Allometric Approaches to the Evolution of the Primate Nervous System

  • R. D. Martin


Both reconstruction of phylogenetic relationships between organisms and the related exercise of classification depend on assessment of similarities and differences. These undertakings are complicated by the fact that the organisms compared may differ (perhaps considerably) in body size. Maintenance of any functional constancy in species spanning a range of body sizes often obliges other features to change in a systematic nonlinear fashion with body size (allometry) (e.g., Gould, 1966, 1975a,b; Huxley, 1932; Jerison, 1973, 1977; Martin, 1975, 1979, 1980; McMahon, 1973; Radinsky, 1967; Schmidt-Nielsen, 1970, 1972; Stahl, 1962, 1963, 1967; Stephan, 1972). Most dimensional characters do not vary in direct proportion to body size (isometry), and brain size in vertebrates generally does not increase in simple proportion with increasing body size. Instead, the ratio of brain size to body size decreases systematically with increasing body size within any given taxonomic group (negative allometry). Such “scaling” of brain size to fit any given body size appears to follow a biological law to maintain some functional constancy and is, therefore, broadly predictable. Thus, whenever we conduct comparisons between organisms of different body sizes, we must take into account any recognizable biological laws governing the scaling of characters to body size.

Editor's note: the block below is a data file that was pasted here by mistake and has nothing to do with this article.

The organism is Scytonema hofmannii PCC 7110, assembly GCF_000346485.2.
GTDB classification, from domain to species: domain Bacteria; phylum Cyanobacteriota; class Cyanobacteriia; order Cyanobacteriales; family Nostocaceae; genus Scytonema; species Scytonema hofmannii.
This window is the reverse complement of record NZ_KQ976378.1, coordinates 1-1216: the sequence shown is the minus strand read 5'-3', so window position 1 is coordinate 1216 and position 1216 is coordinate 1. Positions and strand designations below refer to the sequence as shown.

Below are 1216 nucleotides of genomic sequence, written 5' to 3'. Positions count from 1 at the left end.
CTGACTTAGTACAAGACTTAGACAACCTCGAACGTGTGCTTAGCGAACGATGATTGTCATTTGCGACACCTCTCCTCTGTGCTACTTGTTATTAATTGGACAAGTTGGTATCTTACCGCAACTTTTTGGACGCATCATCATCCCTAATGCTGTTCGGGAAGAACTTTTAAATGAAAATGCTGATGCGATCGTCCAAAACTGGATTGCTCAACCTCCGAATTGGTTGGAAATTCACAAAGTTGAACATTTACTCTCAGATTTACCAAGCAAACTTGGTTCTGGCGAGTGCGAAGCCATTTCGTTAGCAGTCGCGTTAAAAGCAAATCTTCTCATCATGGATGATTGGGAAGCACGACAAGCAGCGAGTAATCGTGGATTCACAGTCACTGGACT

Body Size Major Axis Basal Metabolic Rate Brain Size Functional Scaling 
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Copyright information

© Plenum Press, New York 1982

Authors and Affiliations

  • R. D. Martin
    • 1
  1. 1.Department of AnthropologyUniversity CollegeLondon WCIEngland

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